Dudhsagar Falls: Roar of Goa
Updated: Aug 5, 2020
Call of the Wild :
As the sun went down between the rocky outcrops at the end of Palolem beach, I made an important decision. I would trek to Dudhsagar falls next morning. These elusive falls lie hidden right in the bosom of Bhagwan Mahavir sanctuary. The enormous canopy of clouds that had been haunting the skies the whole day was steadily fracturing. I would start at 8 am and reach Kulem station, then follow the railway track to the front of falls. It would take me 12-13 Kilometers and approx. 3 hours hike one way. If I get lucky I would hitchhike on a train or bike on the way back. I rubbed my hands in glee. What a simple plan!
Sun goes down at Palolem
I parked my Activa outside Kulem station at around 1000 hrs. Since it was a long walk to falls, I got a bun maska with some pakoras packed from a roadside kiosk and thrust them deep down in my knapsack. It was already loaded with a camera, poncho, a small torch and lots of optimism. In no time I found myself on the lonesome railway track bathed in a vaporous mist.
Dreamy mist on the tracks
It grew quieter and quieter as I progressed and other passersby became very infrequent. Dense foliage surrounded the track and the stillness was only broken by shrill cry of a treepie or single note calls of a barbet. A curious orchestra of unknown insects also filled the jungle with their strange chirping. Every time they reached their crescendo, they sent my pulse racing. Never before I had heard such a thing. Whatever it was, it made the jungle alive all of a sudden. In all probability it was a bunch of nervous crickets. Sun light slanted through opening in canopies and illuminated translucent butterflies which floated daintily in the thick monsoon air. It is said that butterflies are indicators of a healthy ecosystem. And ecology of Bhagwan Mahavir sanctuary is very healthy going by their numbers.
Map of Maharashtra seen in reflection
I met two boys from Vasco coming back from the falls. They told me to get down through a clearing in bushes and follow the mud track which runs along the river. "You would have to get down somewhere. They won't allow to walk on the track beyond Sonalim station. It is forbidden. Also the ballast on the track will tire you quickly and tear your shoes”, one of them said demonstrating his ripped soles.
And so I took the mud track along the Dudhsagar which runs through the sanctuary. I was never too far from the drowsy murmur of the jungle river. There were giant earthworms the size of my Quechua shoe. Beams of sunlight made captivating reflections in the muddles and played tricks with my mind. Large centipedes lay curled up in tight spirals, creepers ran up and down mossy trunks and streams overran bridges and tracks. They filled up my senses like one John Denver song. The forest had cast its spell upon me.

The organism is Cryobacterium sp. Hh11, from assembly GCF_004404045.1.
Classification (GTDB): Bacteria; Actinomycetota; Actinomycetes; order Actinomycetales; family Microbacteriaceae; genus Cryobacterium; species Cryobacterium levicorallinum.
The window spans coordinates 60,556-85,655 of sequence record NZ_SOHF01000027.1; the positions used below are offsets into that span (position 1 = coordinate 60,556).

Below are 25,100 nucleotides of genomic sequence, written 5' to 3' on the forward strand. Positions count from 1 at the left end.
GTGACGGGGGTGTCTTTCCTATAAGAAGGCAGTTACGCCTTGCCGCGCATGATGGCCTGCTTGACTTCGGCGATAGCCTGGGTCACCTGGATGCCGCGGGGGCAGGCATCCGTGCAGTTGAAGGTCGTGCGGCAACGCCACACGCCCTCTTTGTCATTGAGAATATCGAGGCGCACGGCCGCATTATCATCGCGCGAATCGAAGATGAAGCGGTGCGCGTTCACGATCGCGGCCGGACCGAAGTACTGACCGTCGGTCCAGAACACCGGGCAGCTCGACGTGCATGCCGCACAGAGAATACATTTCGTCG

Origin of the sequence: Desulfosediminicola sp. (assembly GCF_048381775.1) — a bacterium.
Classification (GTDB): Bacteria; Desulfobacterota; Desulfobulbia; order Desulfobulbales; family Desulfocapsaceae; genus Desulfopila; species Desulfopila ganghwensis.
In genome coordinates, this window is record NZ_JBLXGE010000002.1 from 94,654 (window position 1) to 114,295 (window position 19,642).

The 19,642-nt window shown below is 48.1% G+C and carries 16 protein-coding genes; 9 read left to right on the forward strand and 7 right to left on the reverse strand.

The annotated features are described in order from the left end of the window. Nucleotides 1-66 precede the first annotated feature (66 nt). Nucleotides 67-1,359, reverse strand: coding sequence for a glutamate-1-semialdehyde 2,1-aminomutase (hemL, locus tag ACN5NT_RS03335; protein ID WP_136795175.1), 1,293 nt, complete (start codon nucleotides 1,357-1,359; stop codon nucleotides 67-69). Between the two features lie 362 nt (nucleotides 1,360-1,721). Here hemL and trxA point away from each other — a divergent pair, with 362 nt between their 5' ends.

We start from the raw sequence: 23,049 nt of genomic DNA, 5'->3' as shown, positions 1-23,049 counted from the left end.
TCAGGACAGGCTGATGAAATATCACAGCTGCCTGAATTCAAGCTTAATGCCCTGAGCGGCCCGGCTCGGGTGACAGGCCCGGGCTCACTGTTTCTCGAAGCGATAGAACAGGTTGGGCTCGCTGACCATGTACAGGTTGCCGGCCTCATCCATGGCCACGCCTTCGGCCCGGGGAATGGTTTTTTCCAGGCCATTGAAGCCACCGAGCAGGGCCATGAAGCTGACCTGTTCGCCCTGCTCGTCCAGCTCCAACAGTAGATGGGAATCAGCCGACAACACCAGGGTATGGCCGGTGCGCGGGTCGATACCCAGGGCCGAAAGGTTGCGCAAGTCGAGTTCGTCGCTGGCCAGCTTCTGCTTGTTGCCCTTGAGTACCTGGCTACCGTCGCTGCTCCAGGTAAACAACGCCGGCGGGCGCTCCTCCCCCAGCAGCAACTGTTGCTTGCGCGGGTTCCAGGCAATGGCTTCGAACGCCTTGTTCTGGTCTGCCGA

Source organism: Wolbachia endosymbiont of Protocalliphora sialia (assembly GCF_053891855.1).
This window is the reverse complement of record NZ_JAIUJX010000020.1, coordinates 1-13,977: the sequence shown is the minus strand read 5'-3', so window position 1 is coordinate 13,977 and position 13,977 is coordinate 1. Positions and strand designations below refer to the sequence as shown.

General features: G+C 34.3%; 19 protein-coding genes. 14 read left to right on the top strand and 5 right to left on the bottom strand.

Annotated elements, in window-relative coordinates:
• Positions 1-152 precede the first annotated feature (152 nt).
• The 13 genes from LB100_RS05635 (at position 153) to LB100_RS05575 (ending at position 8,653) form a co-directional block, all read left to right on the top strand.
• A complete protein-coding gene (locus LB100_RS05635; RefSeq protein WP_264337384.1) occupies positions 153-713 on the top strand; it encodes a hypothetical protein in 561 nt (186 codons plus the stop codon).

Streams overrunning bridges
A clearing in the forest
A clearing in the vegetation, gave me first glimpse of Dudhsagar falls. It did not look as full of water as I had seen in some of its postcard pictures. Actually it was far from it or maybe the waterfall was too far. A board pointed at the way to the falls, but I could only see a flowing river. Since the water was swift, an uprooted tree was laid across the river for support. My socks had already been drenched in crossing one of the bridges. So pants were promptly taken off and I waded through the waist deep river. It was treacherously deep in some parts and very slippery. Some stones were large and round “ Like giant prehistoric eggs” as Gabriel garcia marquez had put it in his “ One hundred years of solitude”, while others were small and sharp. I slipped a couple of times before I reached the other end and Lo! another stretch of rivulet was waiting to be crossed. And so crossing that too I finally reached the foot of the fall. Two officials were there to ensure no one ventures too deep. “There have been many deaths here. The pools can run very deep and rocks are very slippery”. He was right, it was indeed a very slippery affair. The way to top of the falls was also closed. Then all of a sudden it began to rain. And an unforgiving torrential downpour it was. I was completely drenched in no time and barely saved my camera from suffering the same fate. The pakoras that I had saved for the proverbial rainy day were of no use now. They had turned into shapeless blob by then and thus went my simple plan for a toss. The rain drops bit my skin like tiny darts. I endured the storm with many others with my head bowed in submission. Sometimes that is the best way.